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Analysis
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BC Election 2020

These Key Numbers Tell the Story of BC’s Election

Strong turnout in a pandemic. Record seats for NDP. And those incredible shrinking Liberals. Go figure.

Will McMartin 25 Oct 2020 | TheTyee.ca

Will McMartin has been active with a number of BC political parties over the past several decades, and is a long-time political analyst, public affairs consultant and Tyee contributor. His clients do not include the provincial government.

The latest tally of ballots from electoral districts across the province — released by Elections BC this morning at 1:58 a.m. — showed that a total of 1.2 million valid votes had been counted.

Nearly 30 polls remain to be tabulated in a couple of ridings (Boundary-Similkameen and Kootenay West), plus there are 525,000 mail-in ballots and about 75,000 absentee ballots yet to be added up.

It seems likely that the final number of valid votes in 2020 will be comparable to the 1.9 million counted in 2013 and 2017.

Some observations gleaned from the ballots counted so far:

1. Likely a record number of NDP MLAs.

The New Democratic Party’s share of all votes was inching upwards late in the evening (early this morning), and at last count stood at 45.03 per cent.

The party’s all-time record, 45.99 per cent, was set in 1979, under the leadership of ex-premier Dave Barrett. That lofty mark, however, was overshadowed that year by the 48.23 per cent collected by premier Bill Bennett’s Social Credit Party.

As a result, the Socreds won a narrow legislative majority, 31 seats to 26.

However, B.C. today is much less “polarized” than it was four decades ago when the two major parties — Social Credit and the NDP — routinely combined to take 90 per cent or more of all valid votes.

This year, the combined vote-share of the New Democrats and BC Liberals likely will end up around 80 per cent, so with 45 per cent or so of all valid votes, John Horgan’s NDP is on track to elect a record number of NDP MLAs — 55.

2. First-term New Dems surged in vote support.

The New Democratic Party’s share of all valid votes in 2017 was 40.3 per cent. The party’s performance this year — approximately 45 per cent — represents a provincewide increase of about four-plus percentage points.

Yet some first-term New Democratic Party MLAs — those elected for the first time in 2017 — racked up remarkable increases, considerably higher than the provincial average.

A pair of incumbents in the Dewdney area — Lisa Beare in Maple Ridge-Pitt Meadows, and Bob D’Eith in Maple-Ridge Mission — lifted their vote-shares by a whopping 16.3 percentage points (from 44.8 to 61.1 per cent) and 11.5 points (from 41.9 to 53.4 per cent) respectively.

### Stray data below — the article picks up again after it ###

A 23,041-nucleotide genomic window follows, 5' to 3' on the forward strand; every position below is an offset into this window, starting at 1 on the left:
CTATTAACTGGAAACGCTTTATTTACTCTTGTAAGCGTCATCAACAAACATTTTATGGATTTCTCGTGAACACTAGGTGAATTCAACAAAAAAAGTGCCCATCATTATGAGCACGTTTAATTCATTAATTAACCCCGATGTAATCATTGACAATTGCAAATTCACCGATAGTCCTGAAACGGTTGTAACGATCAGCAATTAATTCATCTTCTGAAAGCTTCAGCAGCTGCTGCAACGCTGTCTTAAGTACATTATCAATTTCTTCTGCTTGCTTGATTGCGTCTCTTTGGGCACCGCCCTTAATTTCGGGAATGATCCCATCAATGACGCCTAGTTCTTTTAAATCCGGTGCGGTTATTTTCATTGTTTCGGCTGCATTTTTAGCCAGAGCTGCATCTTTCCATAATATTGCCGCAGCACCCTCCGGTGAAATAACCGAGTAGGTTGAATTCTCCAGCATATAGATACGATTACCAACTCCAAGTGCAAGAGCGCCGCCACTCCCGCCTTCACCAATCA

A trio of Burnaby MLAs first elected in 2017 also significantly exceeded their party’s provincial increase. Katrina Chen (Burnaby-Lougheed) raised her vote-share by 10 percentage points; Janet Routledge (Burnaby North) improved hers by 7.8 points; and Anne Kang (Burnaby-Deer Lake) saw her share rise by 7.3 points.

In North Vancouver-Lonsdale, Bowinn Ma expanded her share of valid votes by a stunning 12.7 points, Garry Begg in Surrey-Guildford enjoyed a 9.9 point boost over his result three years ago; and George Chow’s vote-share in Vancouver-Fraserview rose by 7.1 points.

And on Vancouver Island, first-termers Mitzi Dean (Esquimalt-Metchosin) and Ronna-Rae Leonard (Courtenay-Comox) expanded their respective vote-shares by an identical 10.6 percentage points.

3. The two incumbent Greens surged, too.

Similarly, two Green MLAs first elected in 2017 — new leader Sonia Furstenau in Cowichan Valley, and Adam Olsen in Saanich North and the Islands — also enjoyed significant improvement in their vote percentages. Furstenau increased her vote-share from 37.2 to 44.9 per cent, while Olsen boosted his from 42 to 54 per cent.

The Green Party’s share of all valid votes in 2017 was 16.8 per cent, but the latest Elections BC count put the party this year at just 15.3 per cent — a loss of about one-and-a-half percentage points.

Furstenau, however, enjoyed a 7.7 point increase in her own riding, and Olsen’s lift was an impressive 12 percentage points.

4. For BC Liberals, share of vote again slid lower.

The once-mighty BC Liberal Party plunged in the other direction, collapsing to just 35.4 per cent of all valid votes. That mark is five percentage points lower than the 40.4 per cent collected by the party in 2017 — which itself was the lowest number recorded since the beginning of the new millennium.

Indeed, the BC Liberals’ vote-share in 2020 under the leadership of Andrew Wilkinson is eerily similar to the number that restored the party to the legislature three decades ago, in 1991.

Then, Gordon Wilson led the provincial Grits from the legislative wilderness to a stunning 17 legislative seats with 33.3 per cent of the vote. A decade later, in 2001 — and under the leadership of Gordon Campbell — the BC Liberals won election to government with an overwhelming 57.6 per cent of all valid votes.

One wonders: from one-third of the vote in 1991, to one-third of the vote in 2020, has the BC Liberal Party gone full circle, and heading back to political oblivion?  [Tyee]

Read more: BC Election 2020

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